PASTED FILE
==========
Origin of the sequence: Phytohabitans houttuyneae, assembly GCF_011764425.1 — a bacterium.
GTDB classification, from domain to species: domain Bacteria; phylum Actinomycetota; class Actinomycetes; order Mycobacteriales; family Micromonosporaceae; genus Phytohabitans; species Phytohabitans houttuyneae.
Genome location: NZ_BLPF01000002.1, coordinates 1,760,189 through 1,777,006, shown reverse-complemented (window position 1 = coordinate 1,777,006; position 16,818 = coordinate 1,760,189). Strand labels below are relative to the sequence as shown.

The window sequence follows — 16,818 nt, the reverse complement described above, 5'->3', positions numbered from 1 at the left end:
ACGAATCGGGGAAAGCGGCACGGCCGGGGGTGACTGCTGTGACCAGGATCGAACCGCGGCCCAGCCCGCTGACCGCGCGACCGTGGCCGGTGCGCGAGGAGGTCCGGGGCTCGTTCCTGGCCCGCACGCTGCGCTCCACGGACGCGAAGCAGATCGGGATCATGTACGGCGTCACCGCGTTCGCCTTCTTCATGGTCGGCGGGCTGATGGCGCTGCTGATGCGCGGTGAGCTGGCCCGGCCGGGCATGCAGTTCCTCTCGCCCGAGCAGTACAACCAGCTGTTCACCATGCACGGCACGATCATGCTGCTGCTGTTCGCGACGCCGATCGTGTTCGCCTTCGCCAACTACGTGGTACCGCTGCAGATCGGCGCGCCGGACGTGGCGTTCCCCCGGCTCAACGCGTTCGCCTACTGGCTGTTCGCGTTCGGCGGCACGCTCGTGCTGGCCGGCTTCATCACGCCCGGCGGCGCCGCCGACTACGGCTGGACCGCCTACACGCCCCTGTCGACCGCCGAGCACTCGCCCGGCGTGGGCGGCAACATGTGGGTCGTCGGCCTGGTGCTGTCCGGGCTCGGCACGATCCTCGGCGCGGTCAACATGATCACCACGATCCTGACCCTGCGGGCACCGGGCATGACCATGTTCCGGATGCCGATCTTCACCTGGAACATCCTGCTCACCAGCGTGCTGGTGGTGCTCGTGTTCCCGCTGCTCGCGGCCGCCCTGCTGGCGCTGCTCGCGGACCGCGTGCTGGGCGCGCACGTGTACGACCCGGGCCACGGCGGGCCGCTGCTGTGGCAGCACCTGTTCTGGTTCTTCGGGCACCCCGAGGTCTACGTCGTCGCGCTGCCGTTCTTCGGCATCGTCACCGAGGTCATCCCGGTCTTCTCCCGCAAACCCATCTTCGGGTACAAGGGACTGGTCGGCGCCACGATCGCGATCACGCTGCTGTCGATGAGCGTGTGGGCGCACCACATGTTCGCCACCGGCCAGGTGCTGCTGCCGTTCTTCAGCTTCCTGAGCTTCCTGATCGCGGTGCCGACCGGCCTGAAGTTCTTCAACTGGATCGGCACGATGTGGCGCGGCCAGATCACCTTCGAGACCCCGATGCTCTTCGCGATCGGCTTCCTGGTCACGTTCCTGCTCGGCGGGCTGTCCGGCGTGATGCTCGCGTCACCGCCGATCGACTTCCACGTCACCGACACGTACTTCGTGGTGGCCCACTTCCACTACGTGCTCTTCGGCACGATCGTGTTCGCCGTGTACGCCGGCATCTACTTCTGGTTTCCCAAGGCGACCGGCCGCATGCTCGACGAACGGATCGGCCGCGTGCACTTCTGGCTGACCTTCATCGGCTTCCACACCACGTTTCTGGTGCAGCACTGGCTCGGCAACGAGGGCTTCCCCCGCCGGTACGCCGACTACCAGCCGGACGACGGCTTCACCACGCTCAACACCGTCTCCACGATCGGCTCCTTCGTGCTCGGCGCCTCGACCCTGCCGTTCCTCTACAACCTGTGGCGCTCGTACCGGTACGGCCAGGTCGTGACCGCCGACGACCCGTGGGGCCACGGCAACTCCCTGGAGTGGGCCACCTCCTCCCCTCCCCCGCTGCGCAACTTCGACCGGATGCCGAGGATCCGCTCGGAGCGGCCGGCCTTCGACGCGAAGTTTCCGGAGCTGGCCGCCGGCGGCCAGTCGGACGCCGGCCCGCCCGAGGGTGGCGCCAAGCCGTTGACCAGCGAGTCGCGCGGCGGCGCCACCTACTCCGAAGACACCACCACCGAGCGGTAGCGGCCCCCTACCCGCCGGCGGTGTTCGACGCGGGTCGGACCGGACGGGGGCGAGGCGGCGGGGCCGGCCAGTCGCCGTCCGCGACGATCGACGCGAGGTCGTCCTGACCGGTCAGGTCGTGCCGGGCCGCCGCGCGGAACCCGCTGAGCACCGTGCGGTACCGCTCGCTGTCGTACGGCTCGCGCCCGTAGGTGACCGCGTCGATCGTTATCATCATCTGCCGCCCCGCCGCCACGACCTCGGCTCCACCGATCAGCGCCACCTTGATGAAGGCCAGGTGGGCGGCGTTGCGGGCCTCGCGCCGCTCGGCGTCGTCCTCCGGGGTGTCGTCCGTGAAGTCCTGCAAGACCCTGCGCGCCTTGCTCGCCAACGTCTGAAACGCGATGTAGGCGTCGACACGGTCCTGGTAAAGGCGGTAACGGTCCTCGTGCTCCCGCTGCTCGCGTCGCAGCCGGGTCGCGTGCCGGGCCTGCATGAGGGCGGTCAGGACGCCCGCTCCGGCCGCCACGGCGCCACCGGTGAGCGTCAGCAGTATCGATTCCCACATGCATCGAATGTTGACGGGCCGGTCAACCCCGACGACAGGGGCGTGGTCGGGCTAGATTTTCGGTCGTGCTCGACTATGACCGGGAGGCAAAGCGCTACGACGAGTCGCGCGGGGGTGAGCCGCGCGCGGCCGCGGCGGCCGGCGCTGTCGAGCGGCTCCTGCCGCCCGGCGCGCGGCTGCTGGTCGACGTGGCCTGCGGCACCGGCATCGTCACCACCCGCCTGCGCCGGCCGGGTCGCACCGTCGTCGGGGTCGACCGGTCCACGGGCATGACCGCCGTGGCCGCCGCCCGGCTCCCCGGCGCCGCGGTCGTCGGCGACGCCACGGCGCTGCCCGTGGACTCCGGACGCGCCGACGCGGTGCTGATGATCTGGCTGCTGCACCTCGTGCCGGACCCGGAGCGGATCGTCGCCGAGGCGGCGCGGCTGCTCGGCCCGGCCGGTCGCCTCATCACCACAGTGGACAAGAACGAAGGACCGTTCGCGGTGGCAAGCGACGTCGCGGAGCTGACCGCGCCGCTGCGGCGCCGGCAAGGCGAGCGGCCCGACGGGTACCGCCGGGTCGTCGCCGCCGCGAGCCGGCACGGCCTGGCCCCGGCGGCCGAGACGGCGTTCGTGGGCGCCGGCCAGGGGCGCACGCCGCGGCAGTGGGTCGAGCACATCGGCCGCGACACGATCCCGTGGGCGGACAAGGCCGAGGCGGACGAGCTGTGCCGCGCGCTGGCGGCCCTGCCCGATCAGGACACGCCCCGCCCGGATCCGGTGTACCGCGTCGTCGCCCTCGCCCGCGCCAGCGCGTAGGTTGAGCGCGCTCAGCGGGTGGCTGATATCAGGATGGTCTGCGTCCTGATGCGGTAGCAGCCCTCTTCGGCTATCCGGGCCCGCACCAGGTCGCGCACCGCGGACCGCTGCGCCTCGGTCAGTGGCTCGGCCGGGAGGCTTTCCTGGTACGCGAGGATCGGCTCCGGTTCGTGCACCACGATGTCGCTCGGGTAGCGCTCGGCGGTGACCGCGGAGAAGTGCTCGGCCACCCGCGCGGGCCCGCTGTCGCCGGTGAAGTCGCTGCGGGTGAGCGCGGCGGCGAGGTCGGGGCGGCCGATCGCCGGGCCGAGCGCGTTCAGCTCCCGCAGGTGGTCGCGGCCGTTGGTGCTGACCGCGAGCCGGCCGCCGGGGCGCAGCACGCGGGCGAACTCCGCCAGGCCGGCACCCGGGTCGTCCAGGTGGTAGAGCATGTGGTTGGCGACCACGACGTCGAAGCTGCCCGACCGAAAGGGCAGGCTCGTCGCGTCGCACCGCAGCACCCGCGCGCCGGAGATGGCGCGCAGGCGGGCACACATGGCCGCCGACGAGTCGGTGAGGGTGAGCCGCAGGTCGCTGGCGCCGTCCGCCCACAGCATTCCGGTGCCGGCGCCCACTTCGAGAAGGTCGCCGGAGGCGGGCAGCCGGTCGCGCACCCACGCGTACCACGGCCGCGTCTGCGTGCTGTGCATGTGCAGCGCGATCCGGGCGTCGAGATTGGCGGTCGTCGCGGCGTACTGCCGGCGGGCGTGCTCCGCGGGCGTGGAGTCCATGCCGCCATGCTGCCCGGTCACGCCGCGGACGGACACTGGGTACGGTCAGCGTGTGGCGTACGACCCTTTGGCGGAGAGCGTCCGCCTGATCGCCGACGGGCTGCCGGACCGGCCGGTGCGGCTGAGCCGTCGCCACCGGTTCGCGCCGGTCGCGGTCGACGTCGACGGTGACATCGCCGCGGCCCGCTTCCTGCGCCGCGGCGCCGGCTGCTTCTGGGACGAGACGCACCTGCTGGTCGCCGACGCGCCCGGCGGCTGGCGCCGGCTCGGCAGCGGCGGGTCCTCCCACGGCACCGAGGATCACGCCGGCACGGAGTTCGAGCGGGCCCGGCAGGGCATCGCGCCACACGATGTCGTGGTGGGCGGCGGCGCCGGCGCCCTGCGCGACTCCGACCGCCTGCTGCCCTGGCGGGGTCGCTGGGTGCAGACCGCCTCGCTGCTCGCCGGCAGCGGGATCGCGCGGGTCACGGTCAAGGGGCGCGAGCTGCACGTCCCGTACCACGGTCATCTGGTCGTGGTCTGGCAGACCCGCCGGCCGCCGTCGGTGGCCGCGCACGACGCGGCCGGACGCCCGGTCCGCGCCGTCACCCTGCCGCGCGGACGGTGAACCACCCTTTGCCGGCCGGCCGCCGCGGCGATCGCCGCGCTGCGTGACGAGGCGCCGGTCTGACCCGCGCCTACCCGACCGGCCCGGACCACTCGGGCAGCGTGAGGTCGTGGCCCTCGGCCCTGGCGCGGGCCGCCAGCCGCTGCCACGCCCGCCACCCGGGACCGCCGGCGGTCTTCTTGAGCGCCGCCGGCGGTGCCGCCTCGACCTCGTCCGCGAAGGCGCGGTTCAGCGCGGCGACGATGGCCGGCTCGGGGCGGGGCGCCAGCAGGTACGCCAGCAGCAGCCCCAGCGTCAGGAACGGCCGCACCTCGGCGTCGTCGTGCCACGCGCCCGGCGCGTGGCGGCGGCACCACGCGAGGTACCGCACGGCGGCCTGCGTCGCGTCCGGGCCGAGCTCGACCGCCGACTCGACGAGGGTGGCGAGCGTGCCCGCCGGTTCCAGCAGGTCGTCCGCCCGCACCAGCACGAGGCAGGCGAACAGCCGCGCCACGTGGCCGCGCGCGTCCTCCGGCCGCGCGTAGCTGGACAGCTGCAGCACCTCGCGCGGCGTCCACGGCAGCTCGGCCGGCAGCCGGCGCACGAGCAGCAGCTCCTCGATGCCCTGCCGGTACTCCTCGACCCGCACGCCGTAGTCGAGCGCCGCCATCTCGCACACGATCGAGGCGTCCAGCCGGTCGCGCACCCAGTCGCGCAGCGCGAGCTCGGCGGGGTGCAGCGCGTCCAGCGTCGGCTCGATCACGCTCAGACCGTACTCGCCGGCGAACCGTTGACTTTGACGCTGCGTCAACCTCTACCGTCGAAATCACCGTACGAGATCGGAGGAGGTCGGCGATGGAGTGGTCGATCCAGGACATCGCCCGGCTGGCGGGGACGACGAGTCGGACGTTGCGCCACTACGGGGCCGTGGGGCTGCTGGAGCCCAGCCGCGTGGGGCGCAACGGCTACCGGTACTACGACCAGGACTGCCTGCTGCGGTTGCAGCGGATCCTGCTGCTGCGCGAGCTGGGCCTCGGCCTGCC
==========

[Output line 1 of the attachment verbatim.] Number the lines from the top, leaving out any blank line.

Origin of the sequence: Phytohabitans houttuyneae, assembly GCF_011764425.1 — a bacterium.